Dot Walker

“Painting is an act of worship for me”


October 2021

Creatively, how did you get to where you are today? 

I think I was born with the mindset of wanting to create and have made art since early childhood. However life got in the way and I ended up studying nursing after leaving school. Ultimately it was a good choice as it allowed me to see life and travel extensively and attend Glasgow art school evening and summer school while having a reliable income. I tried every evening class they had to offer but drawing and painting always came up trumps. I decided to take a leap in my thirties – I left my nursing career and did a portfolio year at GSA followed by a year learning life painting at a small classical atelier in Sydney Australia- two polar opposite art schools, GSA being quite conceptual and the Sydney school being almost entirely technical.  Since then I haven’t looked back, I’ve developed my painting by a process of experimentation and practice. My studio is in a shared complex with other artists and we bounce off each other’s creative energy which is wonderful!

Your work is very colourful and also dark and moody, can you explain the opposing forces? 

I live in the north of Scotland which has a very particular light and tends to have some dramatic weather. My dark and moody yet vibrantly colourful work is simply a reflection of the landscape that surrounds me as I see it.

Could you tell us about your creative process? 

Painting is at best an act of worship for me, an emotional response to the landscape. I spend a lot of time outdoors, walking on nearby beaches and hills, or kayaking along the coast to see the landscape from a different perspective. I always carry a small sketchbook and a tiny watercolour set and some charcoal or ink in my pocket and try to sketch every day outside even if only for 10 minutes. These are rough but will fix an idea in my mind, especially if I write some words beside them to remind me how I was feeling. Sometimes if conditions are right I will start and finish a painting en plein air within a day but more commonly I’ll take my sketches into the studio and work them up from there. Ultimately when painting landscape I’m mainly interested in atmosphere and I’m always chasing that enigmatic light! 

“These moments fill me with awe and remind me of my (tiny) place in the universe”.

Which artists have influenced you the most? 

As a Scot I was raised on the work of the Glasgow boys and they still hold a special place for me. They were a small group who, in late 19th century revolutionised Scottish painting and ushered in modernism. James Guthrie in particular painted very evocative paintings of highland life.  Other Scottish landscape painters whose work I go to for inspiration are Joan Eardley and James Morrison, who lived and painted in small villages on the east coast. Surprisingly maybe, contemporary artists whose work sparks me are mostly figurative painters, like Casey Baugh who paints figures in cityscapes. Ultimately I’m interested in light on form, no matter what  the subject is.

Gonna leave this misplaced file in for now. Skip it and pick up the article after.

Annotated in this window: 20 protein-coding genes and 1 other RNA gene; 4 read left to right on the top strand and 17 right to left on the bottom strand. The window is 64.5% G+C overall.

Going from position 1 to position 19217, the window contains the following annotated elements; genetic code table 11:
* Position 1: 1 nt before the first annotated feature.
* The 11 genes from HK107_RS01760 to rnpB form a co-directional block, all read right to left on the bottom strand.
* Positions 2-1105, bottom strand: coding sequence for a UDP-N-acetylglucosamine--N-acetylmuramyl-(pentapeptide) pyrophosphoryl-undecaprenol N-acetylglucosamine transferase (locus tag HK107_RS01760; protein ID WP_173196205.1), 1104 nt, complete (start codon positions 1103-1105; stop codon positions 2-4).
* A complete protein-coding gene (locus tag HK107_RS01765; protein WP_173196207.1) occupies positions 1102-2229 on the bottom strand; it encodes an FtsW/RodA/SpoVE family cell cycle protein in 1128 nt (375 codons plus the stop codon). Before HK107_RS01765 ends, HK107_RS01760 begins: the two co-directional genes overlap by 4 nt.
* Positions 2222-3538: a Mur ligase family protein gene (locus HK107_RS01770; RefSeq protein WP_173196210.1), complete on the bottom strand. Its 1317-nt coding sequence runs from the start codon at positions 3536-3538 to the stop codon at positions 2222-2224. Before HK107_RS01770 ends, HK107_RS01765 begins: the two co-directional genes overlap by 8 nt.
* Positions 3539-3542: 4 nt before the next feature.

Some of the colours in your painting are astonishing, can these be seen in the Scottish landscape or are they an amplified interpretation?

I don’t think my colours are really amplified but maybe I tend to go for the ‘wow’ moments, the times when the light bursts through the rain clouds or comes blindingly through the trees and almost transcends the natural. These moments fill me with awe and remind me of my (tiny) place in the universe. Of course Scotland can have its grey days but the colours can also be very intense due to the dark skies and strong northern light. 

What other locations/ areas of the world do you like to paint? 

I’ve had the privilege of living and working for significant periods of my life in other parts of the world, most recently Nepal which is a joy to paint with its colourful life and stunning mountains. I do love to paint and draw as a way to get to know the bones of a new place, but there’s kind of a rugged honesty about the north of Scotland that always draws me back. 

Your subjects are very diverse, what inspires you to paint a particular subject? 

I’m ultimately interested in light on form, whether that be landscape, human form or object. I always carry a sketchbook so will draw anything or anyone that comes across my path!

Have you ever had a creative block and if so how did you push through it? 

I do have the odd day of watching Netflix and eating my way through the fridge, but to be honest I more often suffer from overload of ideas, so that I struggle to complete work before moving on. If I ever do have a slump it’s usually with an exhibition deadline looming or a commission that isn’t really sparking me up. When it does happen I don’t go to the studio, I get out in the forest or beach with some good music on and just walk until I find my centre again. 

What is the next creative step for you? 

Ive just had a sketching trip to Caithness at the northern tip of the country and am really inspired by the coastline up there- the drama of the cliffs and weirdly shaped stacks, rising out of the sea, big skies and of course that intense northern light. Parts of it are also pretty isolated, only seals for company. So I think I will be back up there a few times over the coming months to see how it changes through the winter. I have some large blank canvases at the ready! 

Dot Walker


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